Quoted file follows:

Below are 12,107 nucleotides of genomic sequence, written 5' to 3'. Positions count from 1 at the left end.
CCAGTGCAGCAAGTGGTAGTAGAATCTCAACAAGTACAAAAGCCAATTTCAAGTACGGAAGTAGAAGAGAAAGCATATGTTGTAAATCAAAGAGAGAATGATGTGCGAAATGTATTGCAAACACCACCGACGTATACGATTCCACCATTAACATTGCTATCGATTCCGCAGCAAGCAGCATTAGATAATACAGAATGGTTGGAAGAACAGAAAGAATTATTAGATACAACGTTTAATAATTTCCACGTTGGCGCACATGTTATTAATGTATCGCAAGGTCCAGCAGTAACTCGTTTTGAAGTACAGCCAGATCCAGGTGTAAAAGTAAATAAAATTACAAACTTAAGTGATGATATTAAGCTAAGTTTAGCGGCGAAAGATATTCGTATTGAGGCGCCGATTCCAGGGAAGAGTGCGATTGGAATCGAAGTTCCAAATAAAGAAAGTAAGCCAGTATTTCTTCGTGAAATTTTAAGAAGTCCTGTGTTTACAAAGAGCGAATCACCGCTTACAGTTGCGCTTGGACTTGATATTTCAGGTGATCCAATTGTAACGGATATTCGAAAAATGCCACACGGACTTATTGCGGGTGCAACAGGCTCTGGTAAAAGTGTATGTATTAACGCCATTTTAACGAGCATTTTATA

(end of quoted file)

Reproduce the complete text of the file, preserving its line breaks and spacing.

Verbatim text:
Below are 12,107 nucleotides of genomic sequence, written 5' to 3'. Positions count from 1 at the left end.
CCAGTGCAGCAAGTGGTAGTAGAATCTCAACAAGTACAAAAGCCAATTTCAAGTACGGAAGTAGAAGAGAAAGCATATGTTGTAAATCAAAGAGAGAATGATGTGCGAAATGTATTGCAAACACCACCGACGTATACGATTCCACCATTAACATTGCTATCGATTCCGCAGCAAGCAGCATTAGATAATACAGAATGGTTGGAAGAACAGAAAGAATTATTAGATACAACGTTTAATAATTTCCACGTTGGCGCACATGTTATTAATGTATCGCAAGGTCCAGCAGTAACTCGTTTTGAAGTACAGCCAGATCCAGGTGTAAAAGTAAATAAAATTACAAACTTAAGTGATGATATTAAGCTAAGTTTAGCGGCGAAAGATATTCGTATTGAGGCGCCGATTCCAGGGAAGAGTGCGATTGGAATCGAAGTTCCAAATAAAGAAAGTAAGCCAGTATTTCTTCGTGAAATTTTAAGAAGTCCTGTGTTTACAAAGAGCGAATCACCGCTTACAGTTGCGCTTGGACTTGATATTTCAGGTGATCCAATTGTAACGGATATTCGAAAAATGCCACACGGACTTATTGCGGGTGCAACAGGCTCTGGTAAAAGTGTATGTATTAACGCCATTTTAACGAGCATTTTATA